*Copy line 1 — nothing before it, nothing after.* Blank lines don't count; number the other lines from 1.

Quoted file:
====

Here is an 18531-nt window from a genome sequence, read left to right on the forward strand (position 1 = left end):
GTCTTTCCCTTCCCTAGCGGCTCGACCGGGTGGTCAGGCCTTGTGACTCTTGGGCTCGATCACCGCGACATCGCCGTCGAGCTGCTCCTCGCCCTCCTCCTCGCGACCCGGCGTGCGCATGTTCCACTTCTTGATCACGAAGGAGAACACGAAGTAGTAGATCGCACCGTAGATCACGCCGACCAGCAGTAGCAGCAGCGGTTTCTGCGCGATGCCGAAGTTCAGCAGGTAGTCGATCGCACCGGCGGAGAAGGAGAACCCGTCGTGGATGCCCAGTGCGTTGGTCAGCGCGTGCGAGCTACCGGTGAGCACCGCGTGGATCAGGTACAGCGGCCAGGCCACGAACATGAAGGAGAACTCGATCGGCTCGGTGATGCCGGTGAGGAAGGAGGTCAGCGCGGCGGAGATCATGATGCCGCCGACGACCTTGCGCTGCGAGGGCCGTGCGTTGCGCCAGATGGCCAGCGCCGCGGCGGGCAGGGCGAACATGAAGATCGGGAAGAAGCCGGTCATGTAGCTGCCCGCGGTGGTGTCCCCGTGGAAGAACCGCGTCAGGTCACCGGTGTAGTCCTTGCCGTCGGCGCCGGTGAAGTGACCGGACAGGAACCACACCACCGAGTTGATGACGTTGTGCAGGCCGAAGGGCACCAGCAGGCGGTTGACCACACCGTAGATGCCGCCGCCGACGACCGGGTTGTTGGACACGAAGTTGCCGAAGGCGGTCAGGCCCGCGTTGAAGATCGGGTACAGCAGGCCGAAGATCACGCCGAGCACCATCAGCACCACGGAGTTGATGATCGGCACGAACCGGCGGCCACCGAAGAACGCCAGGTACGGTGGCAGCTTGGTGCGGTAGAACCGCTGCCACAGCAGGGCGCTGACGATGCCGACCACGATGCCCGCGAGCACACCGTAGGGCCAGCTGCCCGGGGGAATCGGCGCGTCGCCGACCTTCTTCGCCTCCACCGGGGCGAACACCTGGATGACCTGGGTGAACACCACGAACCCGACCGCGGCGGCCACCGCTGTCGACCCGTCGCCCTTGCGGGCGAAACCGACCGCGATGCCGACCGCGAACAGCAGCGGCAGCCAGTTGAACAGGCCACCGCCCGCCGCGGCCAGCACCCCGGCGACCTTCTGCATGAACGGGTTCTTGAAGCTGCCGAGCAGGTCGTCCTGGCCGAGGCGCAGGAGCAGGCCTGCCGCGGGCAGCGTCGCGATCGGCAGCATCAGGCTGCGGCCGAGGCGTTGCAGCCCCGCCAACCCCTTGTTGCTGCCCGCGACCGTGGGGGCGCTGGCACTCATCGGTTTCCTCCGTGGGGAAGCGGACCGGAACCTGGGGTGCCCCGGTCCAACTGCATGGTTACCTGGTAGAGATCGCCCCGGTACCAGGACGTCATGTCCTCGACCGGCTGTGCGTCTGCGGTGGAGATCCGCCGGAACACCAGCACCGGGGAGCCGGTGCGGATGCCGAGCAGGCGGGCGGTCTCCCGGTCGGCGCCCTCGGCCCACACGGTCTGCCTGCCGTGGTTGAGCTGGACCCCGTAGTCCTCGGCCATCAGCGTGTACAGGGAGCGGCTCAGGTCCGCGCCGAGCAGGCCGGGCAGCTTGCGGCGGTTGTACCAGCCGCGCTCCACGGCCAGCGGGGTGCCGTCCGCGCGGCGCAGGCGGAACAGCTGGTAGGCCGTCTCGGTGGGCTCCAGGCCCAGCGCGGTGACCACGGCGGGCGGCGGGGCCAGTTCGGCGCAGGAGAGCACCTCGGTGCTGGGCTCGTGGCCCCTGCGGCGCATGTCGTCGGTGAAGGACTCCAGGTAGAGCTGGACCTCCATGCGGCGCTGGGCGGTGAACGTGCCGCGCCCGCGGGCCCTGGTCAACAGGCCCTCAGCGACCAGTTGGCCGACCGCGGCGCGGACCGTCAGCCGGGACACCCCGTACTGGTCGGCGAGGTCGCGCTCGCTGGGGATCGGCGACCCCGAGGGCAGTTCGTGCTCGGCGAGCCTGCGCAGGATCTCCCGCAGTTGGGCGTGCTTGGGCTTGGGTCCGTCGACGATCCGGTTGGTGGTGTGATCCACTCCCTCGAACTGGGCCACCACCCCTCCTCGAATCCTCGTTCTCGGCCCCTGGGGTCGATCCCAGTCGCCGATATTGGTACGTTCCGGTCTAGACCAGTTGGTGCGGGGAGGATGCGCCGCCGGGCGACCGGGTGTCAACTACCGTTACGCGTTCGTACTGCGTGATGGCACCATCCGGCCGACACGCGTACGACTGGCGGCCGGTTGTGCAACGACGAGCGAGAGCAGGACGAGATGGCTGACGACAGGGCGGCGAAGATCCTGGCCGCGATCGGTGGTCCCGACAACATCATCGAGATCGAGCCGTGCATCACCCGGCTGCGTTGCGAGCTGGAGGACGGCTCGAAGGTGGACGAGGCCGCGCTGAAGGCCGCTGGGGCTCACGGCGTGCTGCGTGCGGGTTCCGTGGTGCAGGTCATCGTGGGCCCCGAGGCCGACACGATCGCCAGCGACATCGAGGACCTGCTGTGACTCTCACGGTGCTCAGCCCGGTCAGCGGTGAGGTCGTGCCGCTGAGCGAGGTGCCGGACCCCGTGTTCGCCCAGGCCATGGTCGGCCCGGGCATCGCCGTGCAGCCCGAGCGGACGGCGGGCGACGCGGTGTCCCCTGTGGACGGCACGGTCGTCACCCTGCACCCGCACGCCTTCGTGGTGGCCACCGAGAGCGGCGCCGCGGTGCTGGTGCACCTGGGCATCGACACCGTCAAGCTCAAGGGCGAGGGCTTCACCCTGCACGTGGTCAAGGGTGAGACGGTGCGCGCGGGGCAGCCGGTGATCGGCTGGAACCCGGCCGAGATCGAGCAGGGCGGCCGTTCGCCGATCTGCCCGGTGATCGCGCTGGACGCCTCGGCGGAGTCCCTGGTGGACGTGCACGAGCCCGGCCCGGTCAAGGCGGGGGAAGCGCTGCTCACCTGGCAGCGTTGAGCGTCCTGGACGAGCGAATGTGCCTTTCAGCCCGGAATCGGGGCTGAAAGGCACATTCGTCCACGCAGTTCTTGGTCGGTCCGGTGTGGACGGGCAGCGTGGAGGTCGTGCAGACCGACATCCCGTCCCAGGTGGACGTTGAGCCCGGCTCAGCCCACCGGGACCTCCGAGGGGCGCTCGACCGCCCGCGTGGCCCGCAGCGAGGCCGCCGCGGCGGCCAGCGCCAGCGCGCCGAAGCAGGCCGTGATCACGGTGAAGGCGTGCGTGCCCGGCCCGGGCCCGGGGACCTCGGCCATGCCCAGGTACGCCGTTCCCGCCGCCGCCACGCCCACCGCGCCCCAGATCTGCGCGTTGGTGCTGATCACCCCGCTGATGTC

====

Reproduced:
Here is an 18531-nt window from a genome sequence, read left to right on the forward strand (position 1 = left end):